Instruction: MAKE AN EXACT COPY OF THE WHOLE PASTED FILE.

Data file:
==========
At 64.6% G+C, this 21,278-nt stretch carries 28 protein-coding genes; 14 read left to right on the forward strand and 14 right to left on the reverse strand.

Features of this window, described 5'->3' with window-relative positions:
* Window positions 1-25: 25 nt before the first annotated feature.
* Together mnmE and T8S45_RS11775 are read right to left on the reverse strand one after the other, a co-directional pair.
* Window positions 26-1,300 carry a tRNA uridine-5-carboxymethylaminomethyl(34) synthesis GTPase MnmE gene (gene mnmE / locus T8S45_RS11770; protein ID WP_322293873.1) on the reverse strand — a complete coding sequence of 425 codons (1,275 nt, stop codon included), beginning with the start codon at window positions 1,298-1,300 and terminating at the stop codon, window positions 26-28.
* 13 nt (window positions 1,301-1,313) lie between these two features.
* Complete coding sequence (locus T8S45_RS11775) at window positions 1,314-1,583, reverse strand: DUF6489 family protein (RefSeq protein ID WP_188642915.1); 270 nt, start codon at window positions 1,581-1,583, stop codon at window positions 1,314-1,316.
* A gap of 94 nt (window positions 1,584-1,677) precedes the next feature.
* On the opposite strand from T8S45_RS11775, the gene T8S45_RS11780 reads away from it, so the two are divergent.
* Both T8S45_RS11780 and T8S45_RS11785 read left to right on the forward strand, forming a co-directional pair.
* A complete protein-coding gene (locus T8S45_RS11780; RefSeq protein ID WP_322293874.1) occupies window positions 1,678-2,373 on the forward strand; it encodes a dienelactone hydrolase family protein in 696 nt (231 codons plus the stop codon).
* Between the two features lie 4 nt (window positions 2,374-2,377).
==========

At 64.6% G+C, this 21,278-nt stretch carries 28 protein-coding genes; 14 read left to right on the forward strand and 14 right to left on the reverse strand.

Features of this window, described 5'->3' with window-relative positions:
* Window positions 1-25: 25 nt before the first annotated feature.
* Together mnmE and T8S45_RS11775 are read right to left on the reverse strand one after the other, a co-directional pair.
* Window positions 26-1,300 carry a tRNA uridine-5-carboxymethylaminomethyl(34) synthesis GTPase MnmE gene (gene mnmE / locus T8S45_RS11770; protein ID WP_322293873.1) on the reverse strand — a complete coding sequence of 425 codons (1,275 nt, stop codon included), beginning with the start codon at window positions 1,298-1,300 and terminating at the stop codon, window positions 26-28.
* 13 nt (window positions 1,301-1,313) lie between these two features.
* Complete coding sequence (locus T8S45_RS11775) at window positions 1,314-1,583, reverse strand: DUF6489 family protein (RefSeq protein ID WP_188642915.1); 270 nt, start codon at window positions 1,581-1,583, stop codon at window positions 1,314-1,316.
* A gap of 94 nt (window positions 1,584-1,677) precedes the next feature.
* On the opposite strand from T8S45_RS11775, the gene T8S45_RS11780 reads away from it, so the two are divergent.
* Both T8S45_RS11780 and T8S45_RS11785 read left to right on the forward strand, forming a co-directional pair.
* A complete protein-coding gene (locus T8S45_RS11780; RefSeq protein ID WP_322293874.1) occupies window positions 1,678-2,373 on the forward strand; it encodes a dienelactone hydrolase family protein in 696 nt (231 codons plus the stop codon).
* Between the two features lie 4 nt (window positions 2,374-2,377).